Girls - Father, Son, Holy Ghost -- This is a very ambitious, varied, and accomplished album with lots of stylistic references from the 50s to the 90s. I'm sure to have it in my Top Ten, but I'm getting a little perturbed with everyone from LA Times to Pitchfork to Pop Matters chomping at the bit to declare this the instant Album of the Year, and anoint Girls as the saviors of rock. Why do I have problems with this album? Because the styles from other decades they choose to borrow are the swooshy, long-chord arena-rock styles that often put one to sleep. Case in point: the NPR reviewer (again, worshiping Girls) pointed out that the song 'Vomit' sounded like parts of Dark Side of the Moon. To me, that's not good, and not just in being too derivative. To me, Pink Floyd hit their stride with Ummagumma and Obscured by Clouds, and had already gotten middle-class and predictable by the time Dark Side and Wish You Were Here were released. Same with U2 - Boy and War were the exciting albums, less so Joshua Tree. But Girls has chosen for the band's riffing points the broad arena sound of crowd-pleasers that may be the most popular way of presenting a song, but at the same time can lead to finger-drumming tedium. And believe me, there are a couple definite clunkers on Father, Son, Holy Ghost. Still worth hearing, though.

Laura Marling - A Creature I Don't Know - Very aptly named album, because this is very different from her first two, to the point where her voice is close to unrecognizable on some tracks. She gives us old-timey hillbilly on 'The Muse', 1930s Norah-Jones-style crooning on 'I Was Just a Card', Neil Young and Crazy Horse-style buzz guitar on 'The Beast', and she pulls this all off with some excellent arrangements and playing. Laura Marling has moved from being a capable bluesy-folky indie rock artist to being an amazing chameleon.

Mogwai - Earth Division EP - In the tradition of the magnificent Hardcore Will Never Die But You Will, maybe a trifle more acoustic, and if you like the majestic end of 'Music for a Forgotten Future' from the two-disc version of Hardcore, you will love the way this EP ends with 'Does This Always Happen?'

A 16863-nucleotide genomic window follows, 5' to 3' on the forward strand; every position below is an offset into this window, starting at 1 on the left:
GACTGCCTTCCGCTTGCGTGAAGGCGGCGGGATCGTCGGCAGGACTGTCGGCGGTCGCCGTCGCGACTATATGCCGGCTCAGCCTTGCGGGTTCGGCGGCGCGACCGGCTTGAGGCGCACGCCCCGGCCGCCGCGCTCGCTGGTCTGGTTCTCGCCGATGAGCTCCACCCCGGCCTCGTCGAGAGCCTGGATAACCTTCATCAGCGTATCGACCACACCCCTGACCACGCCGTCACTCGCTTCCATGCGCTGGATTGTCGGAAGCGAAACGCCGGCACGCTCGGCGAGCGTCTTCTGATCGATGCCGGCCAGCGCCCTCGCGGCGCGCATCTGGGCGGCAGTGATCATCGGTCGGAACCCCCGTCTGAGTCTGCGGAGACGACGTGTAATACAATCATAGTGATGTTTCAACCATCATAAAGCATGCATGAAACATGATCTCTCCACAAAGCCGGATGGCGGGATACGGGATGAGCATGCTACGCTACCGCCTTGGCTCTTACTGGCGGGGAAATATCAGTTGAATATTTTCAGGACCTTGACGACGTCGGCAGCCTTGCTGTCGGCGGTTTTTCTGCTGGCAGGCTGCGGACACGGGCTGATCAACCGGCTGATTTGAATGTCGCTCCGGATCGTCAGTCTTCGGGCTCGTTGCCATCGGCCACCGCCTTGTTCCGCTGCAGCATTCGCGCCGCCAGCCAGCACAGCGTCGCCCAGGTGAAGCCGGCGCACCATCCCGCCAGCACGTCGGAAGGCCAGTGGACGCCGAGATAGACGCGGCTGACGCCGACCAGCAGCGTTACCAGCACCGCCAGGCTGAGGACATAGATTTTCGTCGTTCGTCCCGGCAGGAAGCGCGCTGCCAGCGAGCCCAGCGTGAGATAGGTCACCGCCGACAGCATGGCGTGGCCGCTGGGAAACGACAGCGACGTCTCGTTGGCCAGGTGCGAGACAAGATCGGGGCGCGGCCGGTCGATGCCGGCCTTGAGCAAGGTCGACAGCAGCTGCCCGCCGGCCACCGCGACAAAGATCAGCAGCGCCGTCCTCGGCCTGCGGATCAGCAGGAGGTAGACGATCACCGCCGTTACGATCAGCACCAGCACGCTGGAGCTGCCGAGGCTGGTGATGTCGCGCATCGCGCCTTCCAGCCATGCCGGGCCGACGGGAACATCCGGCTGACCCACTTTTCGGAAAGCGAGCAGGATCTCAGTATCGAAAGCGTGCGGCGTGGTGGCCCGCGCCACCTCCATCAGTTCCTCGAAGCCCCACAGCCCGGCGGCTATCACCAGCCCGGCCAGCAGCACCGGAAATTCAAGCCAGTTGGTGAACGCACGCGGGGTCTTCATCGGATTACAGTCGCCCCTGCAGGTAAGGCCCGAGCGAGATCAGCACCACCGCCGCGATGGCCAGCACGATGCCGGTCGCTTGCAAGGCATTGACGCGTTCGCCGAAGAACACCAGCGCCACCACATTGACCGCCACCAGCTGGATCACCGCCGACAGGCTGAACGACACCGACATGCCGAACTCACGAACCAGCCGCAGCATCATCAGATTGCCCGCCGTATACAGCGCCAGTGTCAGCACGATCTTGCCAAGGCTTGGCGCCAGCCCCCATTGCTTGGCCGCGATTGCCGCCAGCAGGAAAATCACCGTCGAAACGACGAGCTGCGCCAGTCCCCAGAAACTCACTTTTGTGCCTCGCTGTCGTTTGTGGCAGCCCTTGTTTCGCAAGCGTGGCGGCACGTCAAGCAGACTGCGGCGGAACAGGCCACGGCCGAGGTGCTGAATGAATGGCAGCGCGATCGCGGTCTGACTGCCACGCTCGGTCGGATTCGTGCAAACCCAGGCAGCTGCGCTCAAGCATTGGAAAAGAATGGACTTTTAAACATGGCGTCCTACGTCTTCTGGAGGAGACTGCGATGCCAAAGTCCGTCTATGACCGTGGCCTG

Barn Owl - Lost in the Glare - I listed this one after Mogwai, because Barn Owl is sort of morphing into Mogwai. Since they signed with Thrill Jockey, they've tried to get a more accessible instrumental sound than the days when they played with Charalambides and My Cat Is An Alien. It's still droney, but it's a richer melodic sound that builds from quiet intensity to a Mogwai-like crash and boom. Nice instrumental work.

St. Vincent - Strange Mercy - I thought the 'Cruel' video was a bit too pretentious, and I was almost afraid to try this album, figuring Annie was turning herself into the ice queen. But she has pulled it off, with a whole bunch of very interesting and odd songs. Even more so than Actor, St. Vincent is beginning to sound like Frank Zappa directing a 1930s Busby Berkeley musical. And that's a good thing. Good and weird.

Wild Flag (s/t) - It's great to get Carrie Brownstein out of Portlandia, Janet Weiss out of The Jicks, and Mary Timony and Rebecca Cole out of whatever self-imposed exile they've been in, putting them all together in one rockin' band. The grand dames of riot grrrls can show others how it's done, and they do so aptly, but remember - there are newcomers like Le Butcherettes and Shilpa Ray and the Happy Hookers who will be challenging you out there on the road, and that's what good slash and bash music is all about.